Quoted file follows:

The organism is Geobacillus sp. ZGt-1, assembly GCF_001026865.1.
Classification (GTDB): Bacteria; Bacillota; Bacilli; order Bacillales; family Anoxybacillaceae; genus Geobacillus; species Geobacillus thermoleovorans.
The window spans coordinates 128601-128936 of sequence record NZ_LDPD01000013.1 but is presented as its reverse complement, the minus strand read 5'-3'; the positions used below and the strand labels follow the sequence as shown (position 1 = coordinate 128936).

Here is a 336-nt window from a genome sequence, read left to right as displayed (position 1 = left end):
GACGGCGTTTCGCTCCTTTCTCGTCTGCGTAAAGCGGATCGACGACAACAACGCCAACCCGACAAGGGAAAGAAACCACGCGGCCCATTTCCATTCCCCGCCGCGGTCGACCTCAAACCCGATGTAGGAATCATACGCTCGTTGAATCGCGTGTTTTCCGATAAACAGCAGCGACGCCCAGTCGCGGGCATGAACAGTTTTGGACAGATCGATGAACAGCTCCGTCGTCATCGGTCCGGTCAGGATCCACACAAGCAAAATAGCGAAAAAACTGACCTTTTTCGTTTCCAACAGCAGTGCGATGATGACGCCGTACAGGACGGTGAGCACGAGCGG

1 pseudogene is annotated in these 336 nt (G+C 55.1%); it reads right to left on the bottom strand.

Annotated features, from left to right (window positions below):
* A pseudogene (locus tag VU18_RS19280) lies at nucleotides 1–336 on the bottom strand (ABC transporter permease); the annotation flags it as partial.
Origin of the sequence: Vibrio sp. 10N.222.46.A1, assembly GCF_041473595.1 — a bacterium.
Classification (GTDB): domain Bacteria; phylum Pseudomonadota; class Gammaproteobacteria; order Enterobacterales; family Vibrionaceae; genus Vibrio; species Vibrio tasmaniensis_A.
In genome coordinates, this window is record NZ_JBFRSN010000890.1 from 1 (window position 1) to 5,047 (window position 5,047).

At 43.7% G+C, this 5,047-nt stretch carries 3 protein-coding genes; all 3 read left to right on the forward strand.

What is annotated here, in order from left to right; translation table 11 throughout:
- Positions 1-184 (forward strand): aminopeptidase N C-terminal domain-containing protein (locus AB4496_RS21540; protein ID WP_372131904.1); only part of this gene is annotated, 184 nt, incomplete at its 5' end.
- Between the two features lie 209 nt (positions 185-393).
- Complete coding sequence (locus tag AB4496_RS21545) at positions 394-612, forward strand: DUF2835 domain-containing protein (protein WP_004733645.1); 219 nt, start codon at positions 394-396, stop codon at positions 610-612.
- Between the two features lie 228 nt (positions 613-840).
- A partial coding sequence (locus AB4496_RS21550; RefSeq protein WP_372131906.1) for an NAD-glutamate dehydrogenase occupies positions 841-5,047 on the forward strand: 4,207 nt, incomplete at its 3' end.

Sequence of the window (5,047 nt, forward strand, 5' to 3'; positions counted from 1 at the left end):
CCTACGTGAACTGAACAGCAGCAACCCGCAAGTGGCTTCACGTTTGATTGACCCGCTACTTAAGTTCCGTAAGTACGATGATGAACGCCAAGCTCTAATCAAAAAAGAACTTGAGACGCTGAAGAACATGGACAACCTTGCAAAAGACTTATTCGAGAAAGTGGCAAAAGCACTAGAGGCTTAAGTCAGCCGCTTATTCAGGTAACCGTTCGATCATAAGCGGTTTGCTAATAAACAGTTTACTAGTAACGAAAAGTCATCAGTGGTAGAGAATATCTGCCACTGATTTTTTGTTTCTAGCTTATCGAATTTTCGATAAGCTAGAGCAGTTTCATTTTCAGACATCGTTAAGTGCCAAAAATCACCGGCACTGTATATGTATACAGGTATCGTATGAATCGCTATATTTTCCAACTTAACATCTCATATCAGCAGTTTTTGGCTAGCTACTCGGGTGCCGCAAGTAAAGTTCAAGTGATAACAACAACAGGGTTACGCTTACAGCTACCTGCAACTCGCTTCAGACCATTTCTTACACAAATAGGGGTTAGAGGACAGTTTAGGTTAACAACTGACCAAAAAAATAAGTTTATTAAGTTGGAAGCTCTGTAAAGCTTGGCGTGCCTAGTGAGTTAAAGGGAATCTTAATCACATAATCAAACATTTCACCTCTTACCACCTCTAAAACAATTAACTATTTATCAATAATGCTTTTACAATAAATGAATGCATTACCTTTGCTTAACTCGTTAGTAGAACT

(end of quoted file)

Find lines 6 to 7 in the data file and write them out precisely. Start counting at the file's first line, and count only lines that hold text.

1 pseudogene is annotated in these 336 nt (G+C 55.1%); it reads right to left on the bottom strand.

Annotated features, from left to right (window positions below):